God will discipline us to get us to confess and get right with Him.
It probably took almost a year for David to get to the point of confession.
He was miserable until he stopped lying, humbled himself before God, and confessed his sins.

Relief of Confession Verse 5 - 7

In verse 5, we see how David went from an immense burden of guilt to happiness or joy.
He simply said, “God, I messed up!”
Unlike Adam and Eve, he stepped out of the bushes and told God he was sinful.
Confess here implies something beyond what our English word confess means.
It means you are seeing things from the perspective of the one you wronged.
It doesn’t just mean, “I sorry if I offended you,” or “I’m sorry for what I did.”
That’s not really owning up to the act, but apologizing for the consequence of the act.
The word confess here, in this this psalm, means “Now, I see things, God, from your perspective. What I’ve done is wrong.”
Before David came to the point of confession, he and God were on opposite sides of the fence.
God was condemning his sin, and he was defending himself by rationalizing and excusing his sin.
When he finally came to the point of confession, David stopped fighting against God.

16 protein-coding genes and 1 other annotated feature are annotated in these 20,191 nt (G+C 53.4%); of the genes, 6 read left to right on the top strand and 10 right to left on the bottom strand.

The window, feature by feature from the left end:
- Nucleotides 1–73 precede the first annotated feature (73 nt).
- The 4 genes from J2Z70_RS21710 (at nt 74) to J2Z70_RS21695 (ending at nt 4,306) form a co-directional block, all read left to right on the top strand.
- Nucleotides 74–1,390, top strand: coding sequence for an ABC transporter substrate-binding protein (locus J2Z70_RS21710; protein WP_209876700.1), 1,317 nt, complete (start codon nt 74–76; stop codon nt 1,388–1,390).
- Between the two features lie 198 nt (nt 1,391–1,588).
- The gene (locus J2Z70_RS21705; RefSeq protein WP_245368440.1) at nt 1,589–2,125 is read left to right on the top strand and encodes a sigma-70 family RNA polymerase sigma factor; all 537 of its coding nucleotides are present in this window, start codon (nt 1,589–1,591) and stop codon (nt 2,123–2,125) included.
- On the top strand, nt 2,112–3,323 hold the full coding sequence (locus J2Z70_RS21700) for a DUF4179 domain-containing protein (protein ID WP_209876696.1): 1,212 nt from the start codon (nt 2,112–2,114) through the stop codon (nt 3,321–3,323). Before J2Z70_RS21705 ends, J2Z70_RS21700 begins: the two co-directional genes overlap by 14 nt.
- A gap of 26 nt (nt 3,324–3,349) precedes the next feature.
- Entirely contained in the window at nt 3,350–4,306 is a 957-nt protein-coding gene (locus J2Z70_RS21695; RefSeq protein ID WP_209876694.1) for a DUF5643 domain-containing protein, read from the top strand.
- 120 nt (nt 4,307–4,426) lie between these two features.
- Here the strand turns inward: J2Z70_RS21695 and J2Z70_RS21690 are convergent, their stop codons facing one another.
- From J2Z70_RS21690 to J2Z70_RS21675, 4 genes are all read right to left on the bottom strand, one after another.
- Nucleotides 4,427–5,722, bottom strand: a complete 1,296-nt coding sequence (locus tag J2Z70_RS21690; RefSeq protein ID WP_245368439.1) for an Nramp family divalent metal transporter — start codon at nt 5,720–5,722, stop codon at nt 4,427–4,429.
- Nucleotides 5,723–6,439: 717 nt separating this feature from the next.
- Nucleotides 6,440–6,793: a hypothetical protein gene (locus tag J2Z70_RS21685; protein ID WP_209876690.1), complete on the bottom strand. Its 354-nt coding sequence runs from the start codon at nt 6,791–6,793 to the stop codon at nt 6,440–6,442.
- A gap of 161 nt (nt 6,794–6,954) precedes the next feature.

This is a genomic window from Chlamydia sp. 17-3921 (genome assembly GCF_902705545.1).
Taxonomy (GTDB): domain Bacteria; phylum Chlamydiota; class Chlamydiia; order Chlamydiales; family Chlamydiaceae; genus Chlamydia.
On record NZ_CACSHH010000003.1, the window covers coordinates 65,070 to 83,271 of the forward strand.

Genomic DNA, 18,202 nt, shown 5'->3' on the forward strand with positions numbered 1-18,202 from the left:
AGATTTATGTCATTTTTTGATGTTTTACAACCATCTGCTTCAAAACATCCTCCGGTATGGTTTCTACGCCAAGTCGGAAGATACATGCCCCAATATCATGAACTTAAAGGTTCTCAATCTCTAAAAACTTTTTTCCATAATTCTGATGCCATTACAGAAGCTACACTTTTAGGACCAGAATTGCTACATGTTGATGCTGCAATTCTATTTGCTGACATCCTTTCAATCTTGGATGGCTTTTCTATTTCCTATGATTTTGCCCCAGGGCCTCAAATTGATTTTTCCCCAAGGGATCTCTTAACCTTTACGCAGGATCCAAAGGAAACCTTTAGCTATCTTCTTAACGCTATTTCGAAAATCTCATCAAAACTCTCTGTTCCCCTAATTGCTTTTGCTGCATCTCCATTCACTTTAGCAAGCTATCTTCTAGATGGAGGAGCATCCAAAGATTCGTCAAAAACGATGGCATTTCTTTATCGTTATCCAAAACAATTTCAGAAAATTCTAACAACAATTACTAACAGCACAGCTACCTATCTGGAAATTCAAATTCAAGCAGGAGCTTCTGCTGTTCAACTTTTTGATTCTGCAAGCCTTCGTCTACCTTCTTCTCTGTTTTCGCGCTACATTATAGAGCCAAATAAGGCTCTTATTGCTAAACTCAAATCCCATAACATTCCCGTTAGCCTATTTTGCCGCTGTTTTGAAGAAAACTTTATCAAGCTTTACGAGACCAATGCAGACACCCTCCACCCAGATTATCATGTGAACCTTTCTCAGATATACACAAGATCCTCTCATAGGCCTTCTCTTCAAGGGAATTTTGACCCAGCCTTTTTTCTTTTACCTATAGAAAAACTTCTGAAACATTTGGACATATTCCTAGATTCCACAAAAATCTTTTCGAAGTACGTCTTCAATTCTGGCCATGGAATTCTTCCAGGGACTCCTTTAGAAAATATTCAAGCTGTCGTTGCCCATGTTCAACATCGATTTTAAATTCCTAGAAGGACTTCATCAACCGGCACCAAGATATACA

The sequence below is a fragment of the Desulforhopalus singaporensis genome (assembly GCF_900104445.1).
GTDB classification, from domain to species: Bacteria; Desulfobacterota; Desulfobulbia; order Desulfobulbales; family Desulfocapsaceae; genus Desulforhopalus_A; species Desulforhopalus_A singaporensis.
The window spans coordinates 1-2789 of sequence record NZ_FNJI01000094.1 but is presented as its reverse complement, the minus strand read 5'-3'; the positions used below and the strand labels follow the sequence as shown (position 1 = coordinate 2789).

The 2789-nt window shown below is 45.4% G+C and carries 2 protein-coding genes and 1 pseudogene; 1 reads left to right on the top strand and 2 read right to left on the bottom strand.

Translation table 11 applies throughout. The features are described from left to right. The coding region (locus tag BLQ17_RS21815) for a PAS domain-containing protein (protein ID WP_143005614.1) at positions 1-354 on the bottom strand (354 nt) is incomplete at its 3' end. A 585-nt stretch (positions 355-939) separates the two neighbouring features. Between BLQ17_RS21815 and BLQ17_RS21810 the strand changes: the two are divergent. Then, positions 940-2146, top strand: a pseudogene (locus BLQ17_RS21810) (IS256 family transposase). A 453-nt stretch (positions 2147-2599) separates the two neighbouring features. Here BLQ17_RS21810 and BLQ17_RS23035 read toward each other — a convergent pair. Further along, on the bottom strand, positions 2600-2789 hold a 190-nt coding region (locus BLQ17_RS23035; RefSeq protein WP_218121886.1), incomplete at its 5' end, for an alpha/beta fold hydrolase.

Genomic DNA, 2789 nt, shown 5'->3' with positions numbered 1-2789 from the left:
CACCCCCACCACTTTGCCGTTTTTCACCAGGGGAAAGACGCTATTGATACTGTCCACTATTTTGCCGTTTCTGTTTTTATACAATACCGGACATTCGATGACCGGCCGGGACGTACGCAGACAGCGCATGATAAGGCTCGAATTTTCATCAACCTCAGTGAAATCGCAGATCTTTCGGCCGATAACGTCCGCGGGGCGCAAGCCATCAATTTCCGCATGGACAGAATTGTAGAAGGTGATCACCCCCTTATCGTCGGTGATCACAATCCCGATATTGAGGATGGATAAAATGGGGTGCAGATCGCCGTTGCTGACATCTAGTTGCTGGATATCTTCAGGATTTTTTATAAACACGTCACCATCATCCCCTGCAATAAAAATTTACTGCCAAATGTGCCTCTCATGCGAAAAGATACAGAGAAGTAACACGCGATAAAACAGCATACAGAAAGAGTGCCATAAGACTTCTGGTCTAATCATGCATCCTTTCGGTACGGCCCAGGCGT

He, as it were, walked over to God’s side of the fence and stood with God and joined him in condemning his, David’s, sin.
The relief that came to David through confession is available to all of God’s people.
The apostle John declares: ‘If we confess our sins, he is faithful and just to forgive us our sins and to cleanse us from all unrighteousness’ (1 John 1:9).
If we will follow David and will do with our sins as he did with his, then we will find joy replacing brokenness.
We will find peace replacing worry.
We will find hope replacing fear.
We will find our relationship with the Lord restored.
Remember God has told us that when we repent of our sins, he casts them as far as the east is to the west, never to be remembered again.
We can hide in Him
He will protect us from trouble
We can shout with joy that we have be delivered.

The Joy of Obedience Verse 8-11

God speaks in verses 8-9, assuring him that the joy of salvation would be restored to him if he obeys and walk in God’s ways.
It was David’s wrong thinking that got him to trouble in the first place.
However, the Lord would instruct him, guide him, and keep His loving eye on him.
David must be obedient to God’s ways.
God doesn’t forgive us so that we can go back and sin!
When we go our own way, we are acting like an animal - a wild horse or a stubborn mule.
God wants us to be obedient and not unrestrained.
He wants to teach us His word and keep His eye upon us,
Surrounding us with mercy.
David talks about his love and joy in God. Vs. 11: He is glad “in the Lord.”